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    3. I must give them a try. Thanks for reminding me about them, Steve.

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  2. Also, what about your fubar variant? Still want to see what happens with that.

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    1. I did try it but failed to blog about it. I ran into a problem with them the first time around. Various orders for battalions didn't work quite right and I couldn't figure out if units should shoot with multiple D6 or a single D6.

      More playtesting needed!! The activation system worked very well though - where you roll a D6 for all your units and assign those that "passed" to units you want to move. That worked particularly well.

      Just need to figure out shooting and unit attrition.

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    2. actually thinking instead of orders that order a unit to do something specific, I'll just say an "order" allows it to move and shoot.

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  3. Excellent post mate.
    Aside from breaking your d6 requirement, 'Snappy Nappy' has some real period flavour, though I think the orders system might need some work.

    I echo the Will McNally point. I need to try his AWI rules...

    It appeals to me because it has some scaling elements that we see in V&B, but without the time commitment.

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    1. Thank you Darren. I'm getting really tired of looking for the right set of rules but as it turns out I never really sat down and determined just what I "want" out of any given game.

      What do you want out of your games? What are the things you do not want to compromise in a game? Have to answer those questions first.

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    2. Yes, you've certainly made me think about this.
      Yes, the time (say 3 hours is important), but for those periods where I think I'm an 'expert' (LOL), I also want to feel that they're representative of the period. Probably a load of rubbish as we are 'simulating' at best, and 'gaming' at worst, though the rules should echo the real tactics/leaderhsip as far as possible.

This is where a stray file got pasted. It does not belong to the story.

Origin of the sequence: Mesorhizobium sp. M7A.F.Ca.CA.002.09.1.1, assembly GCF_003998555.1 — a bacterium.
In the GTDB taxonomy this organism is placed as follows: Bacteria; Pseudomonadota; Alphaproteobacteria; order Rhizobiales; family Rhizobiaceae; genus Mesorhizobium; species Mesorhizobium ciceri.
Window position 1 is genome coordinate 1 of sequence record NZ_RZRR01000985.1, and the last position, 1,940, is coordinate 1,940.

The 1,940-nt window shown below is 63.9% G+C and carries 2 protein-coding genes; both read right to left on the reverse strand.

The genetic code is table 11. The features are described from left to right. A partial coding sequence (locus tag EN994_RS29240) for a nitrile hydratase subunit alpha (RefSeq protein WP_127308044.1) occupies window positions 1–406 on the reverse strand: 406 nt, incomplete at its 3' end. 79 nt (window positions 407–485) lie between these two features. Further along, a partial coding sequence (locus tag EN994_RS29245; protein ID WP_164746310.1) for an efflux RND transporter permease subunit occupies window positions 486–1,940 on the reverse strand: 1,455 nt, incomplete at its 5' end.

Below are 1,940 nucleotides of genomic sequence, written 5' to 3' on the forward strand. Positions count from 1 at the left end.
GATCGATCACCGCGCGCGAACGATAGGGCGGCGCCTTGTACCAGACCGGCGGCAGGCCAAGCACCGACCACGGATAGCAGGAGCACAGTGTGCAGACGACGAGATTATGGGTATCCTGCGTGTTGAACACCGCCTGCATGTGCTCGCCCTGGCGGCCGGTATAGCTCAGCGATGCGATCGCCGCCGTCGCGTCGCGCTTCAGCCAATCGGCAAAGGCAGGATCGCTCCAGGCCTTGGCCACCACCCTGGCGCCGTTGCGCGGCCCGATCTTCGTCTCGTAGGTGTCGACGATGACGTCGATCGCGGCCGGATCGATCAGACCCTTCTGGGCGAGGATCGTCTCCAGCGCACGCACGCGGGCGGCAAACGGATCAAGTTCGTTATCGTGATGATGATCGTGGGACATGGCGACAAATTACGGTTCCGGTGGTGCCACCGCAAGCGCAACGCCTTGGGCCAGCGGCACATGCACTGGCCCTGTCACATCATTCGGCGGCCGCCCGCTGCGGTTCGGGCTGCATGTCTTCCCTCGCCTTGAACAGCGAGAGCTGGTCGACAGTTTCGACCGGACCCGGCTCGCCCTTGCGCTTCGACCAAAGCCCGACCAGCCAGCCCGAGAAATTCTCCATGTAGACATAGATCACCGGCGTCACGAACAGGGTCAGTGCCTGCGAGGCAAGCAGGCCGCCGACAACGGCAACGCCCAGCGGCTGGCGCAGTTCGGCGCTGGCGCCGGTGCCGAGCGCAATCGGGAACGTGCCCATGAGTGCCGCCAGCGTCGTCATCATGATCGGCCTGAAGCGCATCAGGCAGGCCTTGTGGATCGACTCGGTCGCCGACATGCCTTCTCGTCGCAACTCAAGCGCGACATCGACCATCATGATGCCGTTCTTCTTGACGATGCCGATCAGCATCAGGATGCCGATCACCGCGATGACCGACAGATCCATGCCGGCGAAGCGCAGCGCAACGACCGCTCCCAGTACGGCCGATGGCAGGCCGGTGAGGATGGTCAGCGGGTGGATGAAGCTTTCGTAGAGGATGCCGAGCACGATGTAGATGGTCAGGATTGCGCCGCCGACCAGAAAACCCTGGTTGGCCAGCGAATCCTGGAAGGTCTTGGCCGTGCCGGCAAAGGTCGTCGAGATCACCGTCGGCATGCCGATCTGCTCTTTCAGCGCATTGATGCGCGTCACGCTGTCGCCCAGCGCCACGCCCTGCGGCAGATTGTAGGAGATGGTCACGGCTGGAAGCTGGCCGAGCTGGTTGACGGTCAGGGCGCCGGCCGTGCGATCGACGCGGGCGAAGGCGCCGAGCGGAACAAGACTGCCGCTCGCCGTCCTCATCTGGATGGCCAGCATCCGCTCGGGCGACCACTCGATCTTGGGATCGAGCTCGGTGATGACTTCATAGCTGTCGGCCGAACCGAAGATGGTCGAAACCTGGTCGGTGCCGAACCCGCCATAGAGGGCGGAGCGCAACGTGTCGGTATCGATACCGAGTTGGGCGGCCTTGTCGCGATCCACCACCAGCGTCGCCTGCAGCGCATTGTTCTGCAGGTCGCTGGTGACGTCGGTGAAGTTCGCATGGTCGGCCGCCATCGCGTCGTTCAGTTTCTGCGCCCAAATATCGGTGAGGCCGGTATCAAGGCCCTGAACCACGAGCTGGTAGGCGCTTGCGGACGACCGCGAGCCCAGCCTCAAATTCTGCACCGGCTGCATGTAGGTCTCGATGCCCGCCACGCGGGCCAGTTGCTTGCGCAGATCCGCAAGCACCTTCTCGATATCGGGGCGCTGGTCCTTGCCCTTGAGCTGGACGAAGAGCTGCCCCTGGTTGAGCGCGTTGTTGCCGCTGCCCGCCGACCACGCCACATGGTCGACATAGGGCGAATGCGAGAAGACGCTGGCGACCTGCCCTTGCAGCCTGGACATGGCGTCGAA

The best example I can think of is Maurice, where your resources are stretched, and you feel that you are in command because you have to make the tough decisions with regard to where on the battlefield you can do something - and this may be forced to be in response to enemy moves.

      What I disliked about Black Powder was that the decision was entirely arbitrary and decided by a dice roll - as to whether you could move that brigade or not. If you were lucky, you got to move everything, while in Maurice, you have to focus your command. (I guess FUBAR has similar mechanisms, though they seem to work better in that case).

      To me, that's a little more representative of the period - even though Maurice gets knocked a little for being more 'gamey'. I think the problem for people is that it's less traditional. You will have seen a difference with Blucher, though it's subtly different from the BP approach, with the opponent counting down the pips.

      But yeah, I just need a ww2/ww3 version of Maurice now LOL.

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    3. I think the important thing to bear in mind, and possibly what i did not get across adequately, is that these things you need in a rules set are driven by circumstances and necessity.

      For me, in many cases, i dont have a huge stable of units painted up so i need to be able to play a rules set that can still deliver a satisfying game with only a handful of units. Thats a must have for me. The time factor isnt quite as important to me but universal basing and uncomplicated are things i personally want in a rules set.

      Those are driven by my circumstances almost as much by taste.

      I think if a given rules set fits into your own personal requirements, then that set becomes "the one" or close to it that at least not force you to compromise thise things you feel you must have.